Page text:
So – Happy New Year.
Until next time, friends.
I love this! Everything you say is exactly where I am, too. I’m so grateful to read your words, Sarah. I’m turning 35 tomorrow and am wishing a better year- a year of living and being ALIVE- for us both. 🙂
Thank you, Hannah! I wish this for both of us too. Have a wonderful birthday. xo
I too found a lot of similarities. You have tremendous clarity of thought and expression even through the crisis.
HBD. Where are you visiting in Europe?
Thank you! London and Prague, but there’s always the possibility of hopping on a train for more adventures in other cities!
This caught my eye because i too just turned 34, and 33 was a turning point year for me. It was the year that life as i knew it changed in an instant… Huge betrayal of certain family members involving violence, and ultimately switching careers bc i was previously involved in our family business. The fucked upness goes on, but my point is this: we say that 33 is the year of the lord. It was the year that i was shattered to my core, but i’m grateful for those hard times and the changes i made because of them. Now at 34 i’m rebuilding and STRONGER than ever. You will be too. Best wishes!
Oh my goodness! May 34 be the opposite for you – for both of us! Best to you. 🙂
Yours Is the first blog I’ve chosen to follow. I have been exactly where you appear to be. The dark side of that is my darkness persisted for 10 years. It has only seemed to change very recently….in these last two weeks. And the change is dramatic. All along I believed it was possible, it’d happened to me once before when I was a few years younger than you are now.
I will let this work for awhile and write more. YOU will help me write more, and some of it will be for you. I’m adjusting to a new WordPress interface and I’m only learning how this works.
There’s an introductory saying in AlAnon thar goes something like this….”You’re welcome here and know that we all love you, and will until you come to love yourself.” There is such a thing in the world as unconditional love and I know with an infinite certainty that such a place is within you and however long the journey takes you will get there. “Hello darkness my old friend…”. (I trust you know the reference). Hi! My name’s Bob and I’m a recovering human being!
Lovely writing in the few posts I’ve been reading. I became a widow and my husband’s funeral was the day before my 30th birthday so my birthdays have been hard. His birthdays too, which I just wrote about. I recently turned 34 so it was funny to stumble across this post! Came here by way of freshly pressed, but can relate so much to your writings on grief. Sometimes I feel like I’m supposed to be ‘over it’, but I never really will be, because while I took time to grieve, he is still gone. It took me about 3 years to experience true joy, deep happiness. I’d had many happy moments, but it was a kind that didn’t crack through the pain underneath. We are new people after such deep experiences of loss. I’m still figuring out who I am, because I lost this life plan I had with him too. I’m a bit adrift, but happier and happier each year.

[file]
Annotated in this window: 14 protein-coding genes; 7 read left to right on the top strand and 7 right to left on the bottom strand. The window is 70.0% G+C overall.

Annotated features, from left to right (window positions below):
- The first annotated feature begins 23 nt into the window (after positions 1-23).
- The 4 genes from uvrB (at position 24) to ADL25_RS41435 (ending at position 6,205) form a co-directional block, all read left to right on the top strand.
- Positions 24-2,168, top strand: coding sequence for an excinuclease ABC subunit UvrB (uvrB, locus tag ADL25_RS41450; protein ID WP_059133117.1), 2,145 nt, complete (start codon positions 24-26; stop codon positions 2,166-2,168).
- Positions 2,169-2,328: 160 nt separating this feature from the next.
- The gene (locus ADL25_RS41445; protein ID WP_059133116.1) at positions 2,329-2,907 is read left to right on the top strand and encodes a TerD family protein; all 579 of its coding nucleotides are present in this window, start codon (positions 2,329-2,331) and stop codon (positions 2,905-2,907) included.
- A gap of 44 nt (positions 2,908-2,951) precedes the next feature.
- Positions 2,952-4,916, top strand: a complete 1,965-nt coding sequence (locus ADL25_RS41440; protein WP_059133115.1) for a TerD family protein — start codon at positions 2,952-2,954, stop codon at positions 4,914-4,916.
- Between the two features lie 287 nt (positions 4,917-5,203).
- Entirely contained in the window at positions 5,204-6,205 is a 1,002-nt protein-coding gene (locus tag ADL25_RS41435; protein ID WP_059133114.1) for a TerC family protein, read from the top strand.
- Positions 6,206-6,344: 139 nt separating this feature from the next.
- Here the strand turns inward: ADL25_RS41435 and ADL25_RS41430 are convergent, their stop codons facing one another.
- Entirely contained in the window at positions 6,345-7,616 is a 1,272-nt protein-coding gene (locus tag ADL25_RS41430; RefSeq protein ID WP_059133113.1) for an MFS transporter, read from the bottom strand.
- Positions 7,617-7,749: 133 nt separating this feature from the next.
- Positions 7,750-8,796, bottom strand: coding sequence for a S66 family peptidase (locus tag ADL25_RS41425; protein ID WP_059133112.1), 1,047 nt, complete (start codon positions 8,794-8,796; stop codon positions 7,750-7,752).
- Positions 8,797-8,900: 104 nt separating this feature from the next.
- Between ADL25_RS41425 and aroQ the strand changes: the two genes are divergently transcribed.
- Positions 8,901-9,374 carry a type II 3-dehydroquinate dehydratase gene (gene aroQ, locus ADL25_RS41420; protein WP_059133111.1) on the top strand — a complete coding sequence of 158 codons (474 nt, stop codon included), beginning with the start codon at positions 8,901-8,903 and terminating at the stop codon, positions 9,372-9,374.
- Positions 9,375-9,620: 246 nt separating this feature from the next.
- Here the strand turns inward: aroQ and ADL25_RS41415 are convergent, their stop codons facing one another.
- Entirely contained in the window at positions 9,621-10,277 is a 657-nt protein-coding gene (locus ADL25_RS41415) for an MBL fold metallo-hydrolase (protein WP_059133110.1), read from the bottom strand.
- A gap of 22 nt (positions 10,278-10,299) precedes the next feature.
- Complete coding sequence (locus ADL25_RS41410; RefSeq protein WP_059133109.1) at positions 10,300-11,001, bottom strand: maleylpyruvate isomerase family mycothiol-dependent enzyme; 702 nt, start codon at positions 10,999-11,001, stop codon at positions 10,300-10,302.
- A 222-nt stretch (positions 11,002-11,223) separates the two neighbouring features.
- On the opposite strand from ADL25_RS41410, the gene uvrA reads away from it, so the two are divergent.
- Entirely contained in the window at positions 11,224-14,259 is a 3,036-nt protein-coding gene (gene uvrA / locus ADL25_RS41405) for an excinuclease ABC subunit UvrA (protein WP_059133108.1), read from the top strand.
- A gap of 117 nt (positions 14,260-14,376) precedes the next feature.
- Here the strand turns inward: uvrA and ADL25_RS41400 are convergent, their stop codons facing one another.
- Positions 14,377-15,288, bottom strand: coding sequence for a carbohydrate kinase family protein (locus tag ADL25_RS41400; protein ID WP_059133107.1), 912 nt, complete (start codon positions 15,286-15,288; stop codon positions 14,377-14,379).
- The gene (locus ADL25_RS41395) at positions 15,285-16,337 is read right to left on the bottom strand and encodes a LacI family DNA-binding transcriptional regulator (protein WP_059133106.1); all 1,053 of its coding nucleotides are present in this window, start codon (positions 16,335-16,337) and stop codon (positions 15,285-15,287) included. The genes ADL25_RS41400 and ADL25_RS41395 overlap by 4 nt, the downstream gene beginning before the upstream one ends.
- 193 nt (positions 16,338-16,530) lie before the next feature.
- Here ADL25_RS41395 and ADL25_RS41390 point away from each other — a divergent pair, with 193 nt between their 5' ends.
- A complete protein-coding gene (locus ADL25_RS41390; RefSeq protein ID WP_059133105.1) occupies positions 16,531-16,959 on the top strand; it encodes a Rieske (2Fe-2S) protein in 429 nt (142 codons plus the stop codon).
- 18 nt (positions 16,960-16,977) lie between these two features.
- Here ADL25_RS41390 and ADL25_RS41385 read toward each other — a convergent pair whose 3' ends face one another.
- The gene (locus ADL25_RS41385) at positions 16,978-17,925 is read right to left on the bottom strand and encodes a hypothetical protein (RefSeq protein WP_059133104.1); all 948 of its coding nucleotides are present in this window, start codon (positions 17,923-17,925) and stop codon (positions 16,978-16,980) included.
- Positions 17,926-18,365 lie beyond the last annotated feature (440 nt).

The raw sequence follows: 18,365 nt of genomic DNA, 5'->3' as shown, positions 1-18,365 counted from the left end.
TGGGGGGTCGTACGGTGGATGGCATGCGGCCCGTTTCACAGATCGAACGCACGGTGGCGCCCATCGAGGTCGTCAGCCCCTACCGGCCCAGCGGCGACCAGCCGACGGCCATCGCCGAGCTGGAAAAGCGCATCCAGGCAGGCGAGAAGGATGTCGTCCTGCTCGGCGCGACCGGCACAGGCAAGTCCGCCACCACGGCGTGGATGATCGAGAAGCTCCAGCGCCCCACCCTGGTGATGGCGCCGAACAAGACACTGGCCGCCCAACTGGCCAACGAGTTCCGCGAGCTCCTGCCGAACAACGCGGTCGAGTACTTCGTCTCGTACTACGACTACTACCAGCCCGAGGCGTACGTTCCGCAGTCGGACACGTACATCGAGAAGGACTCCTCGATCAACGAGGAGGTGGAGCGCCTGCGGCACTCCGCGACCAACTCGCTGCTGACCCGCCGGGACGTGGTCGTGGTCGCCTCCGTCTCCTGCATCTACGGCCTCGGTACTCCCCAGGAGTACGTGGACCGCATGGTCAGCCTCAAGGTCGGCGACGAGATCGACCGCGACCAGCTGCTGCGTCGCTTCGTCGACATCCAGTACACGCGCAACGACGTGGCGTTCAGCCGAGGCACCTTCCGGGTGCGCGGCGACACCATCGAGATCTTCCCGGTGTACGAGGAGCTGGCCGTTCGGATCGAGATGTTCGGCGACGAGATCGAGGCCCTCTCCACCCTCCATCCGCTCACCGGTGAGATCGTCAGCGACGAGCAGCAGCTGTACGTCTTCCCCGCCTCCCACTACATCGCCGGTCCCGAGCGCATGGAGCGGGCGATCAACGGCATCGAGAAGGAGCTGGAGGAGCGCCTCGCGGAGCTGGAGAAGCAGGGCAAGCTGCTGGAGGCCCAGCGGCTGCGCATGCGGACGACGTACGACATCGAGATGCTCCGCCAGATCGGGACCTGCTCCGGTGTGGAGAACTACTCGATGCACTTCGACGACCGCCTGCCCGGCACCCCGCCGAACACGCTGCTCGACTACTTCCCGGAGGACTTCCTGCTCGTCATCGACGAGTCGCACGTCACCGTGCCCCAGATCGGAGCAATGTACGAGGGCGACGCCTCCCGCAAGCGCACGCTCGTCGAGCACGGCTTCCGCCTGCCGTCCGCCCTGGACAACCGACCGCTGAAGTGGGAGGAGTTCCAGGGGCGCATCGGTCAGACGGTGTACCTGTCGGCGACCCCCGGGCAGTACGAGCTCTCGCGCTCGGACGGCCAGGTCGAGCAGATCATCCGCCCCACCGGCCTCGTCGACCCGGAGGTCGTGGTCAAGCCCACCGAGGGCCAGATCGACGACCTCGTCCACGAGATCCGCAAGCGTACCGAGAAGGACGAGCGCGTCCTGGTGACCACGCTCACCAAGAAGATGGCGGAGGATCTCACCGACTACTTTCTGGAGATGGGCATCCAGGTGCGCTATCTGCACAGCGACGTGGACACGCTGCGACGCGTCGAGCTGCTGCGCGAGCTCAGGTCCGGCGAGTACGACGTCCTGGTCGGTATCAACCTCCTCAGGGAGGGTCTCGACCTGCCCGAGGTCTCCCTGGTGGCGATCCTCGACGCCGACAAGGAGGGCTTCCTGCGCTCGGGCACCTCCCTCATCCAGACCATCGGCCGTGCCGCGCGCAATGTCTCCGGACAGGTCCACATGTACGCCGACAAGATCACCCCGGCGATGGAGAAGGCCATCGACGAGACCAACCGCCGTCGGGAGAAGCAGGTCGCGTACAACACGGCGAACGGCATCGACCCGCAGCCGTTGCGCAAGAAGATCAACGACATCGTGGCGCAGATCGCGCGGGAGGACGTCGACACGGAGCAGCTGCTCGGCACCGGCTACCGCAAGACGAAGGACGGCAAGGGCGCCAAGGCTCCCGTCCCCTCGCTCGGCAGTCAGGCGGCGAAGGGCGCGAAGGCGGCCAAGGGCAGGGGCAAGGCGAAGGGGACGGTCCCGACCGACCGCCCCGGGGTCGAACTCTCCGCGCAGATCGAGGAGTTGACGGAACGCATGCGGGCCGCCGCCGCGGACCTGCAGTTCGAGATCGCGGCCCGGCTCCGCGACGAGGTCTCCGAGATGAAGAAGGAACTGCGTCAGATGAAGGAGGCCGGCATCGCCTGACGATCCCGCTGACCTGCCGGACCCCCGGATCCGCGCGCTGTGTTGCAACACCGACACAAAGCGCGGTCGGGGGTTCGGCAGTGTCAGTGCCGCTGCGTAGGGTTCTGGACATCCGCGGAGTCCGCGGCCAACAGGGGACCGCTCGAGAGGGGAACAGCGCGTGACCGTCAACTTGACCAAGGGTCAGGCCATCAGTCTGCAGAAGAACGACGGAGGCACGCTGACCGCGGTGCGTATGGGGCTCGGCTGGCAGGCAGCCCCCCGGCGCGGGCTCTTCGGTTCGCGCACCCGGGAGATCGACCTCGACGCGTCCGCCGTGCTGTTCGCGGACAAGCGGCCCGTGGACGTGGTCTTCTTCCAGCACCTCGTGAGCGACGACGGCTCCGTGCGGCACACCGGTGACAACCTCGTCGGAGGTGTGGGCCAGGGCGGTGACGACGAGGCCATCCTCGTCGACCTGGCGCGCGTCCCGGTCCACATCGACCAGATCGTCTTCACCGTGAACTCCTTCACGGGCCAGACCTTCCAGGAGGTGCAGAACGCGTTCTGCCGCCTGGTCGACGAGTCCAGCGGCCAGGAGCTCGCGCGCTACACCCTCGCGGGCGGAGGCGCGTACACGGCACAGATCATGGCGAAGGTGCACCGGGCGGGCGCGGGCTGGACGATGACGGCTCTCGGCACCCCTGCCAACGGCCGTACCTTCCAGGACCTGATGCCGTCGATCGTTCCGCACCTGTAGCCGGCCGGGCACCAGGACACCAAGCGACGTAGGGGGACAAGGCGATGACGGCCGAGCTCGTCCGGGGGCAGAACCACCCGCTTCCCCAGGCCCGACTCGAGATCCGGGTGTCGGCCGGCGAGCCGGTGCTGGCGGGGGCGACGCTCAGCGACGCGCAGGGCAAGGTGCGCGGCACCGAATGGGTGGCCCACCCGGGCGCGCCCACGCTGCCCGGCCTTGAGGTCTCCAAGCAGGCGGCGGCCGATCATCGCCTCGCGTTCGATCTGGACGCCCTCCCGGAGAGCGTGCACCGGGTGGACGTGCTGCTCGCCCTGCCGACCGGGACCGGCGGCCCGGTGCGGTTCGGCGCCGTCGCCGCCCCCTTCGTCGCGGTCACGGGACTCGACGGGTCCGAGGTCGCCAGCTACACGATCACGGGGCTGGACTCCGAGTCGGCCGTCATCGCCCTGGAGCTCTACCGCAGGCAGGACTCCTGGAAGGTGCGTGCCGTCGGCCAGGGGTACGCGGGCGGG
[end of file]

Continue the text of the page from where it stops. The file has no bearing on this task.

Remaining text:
Thank you so much for your kind words and thank you for reading. I am so sorry you experienced such a profound loss. I have found that time (and writing) are the only things that truly heal, and the process is often much slower than I’d like, particularly in a society (Western, that is) that by and large is uncomfortable talking openly about death. Those who are grieving often feel pressure to “get over it,” or to get “back to normal,” far sooner than they are ready to. But I believe that the amount of grief corresponds to the depth of your love and the pain of losing someone you loved deeply never really goes away. Over time you do get used to life without them in it, and to smile at the memories rather than cry. I’ve learned not to be angry with people who’ve never lost anyone close to them for not understanding – how could they? – and to seek support from those who do. I also try to spend the birthdays and the holidays that are particularly hard doing something kind to myself, something that celebrates life, and something my lost loved ones would have enjoyed.
I wish you well on your journey and your adventures in Dubai (wow!). I was born in Seattle, and though raised in Anchorage, AK, my entire family has roots in Washington and Oregon and I understand the pull of the Pacific Northwest. When you’re ready, I have a feeling you’ll find yourself back in Oregon. . . 🙂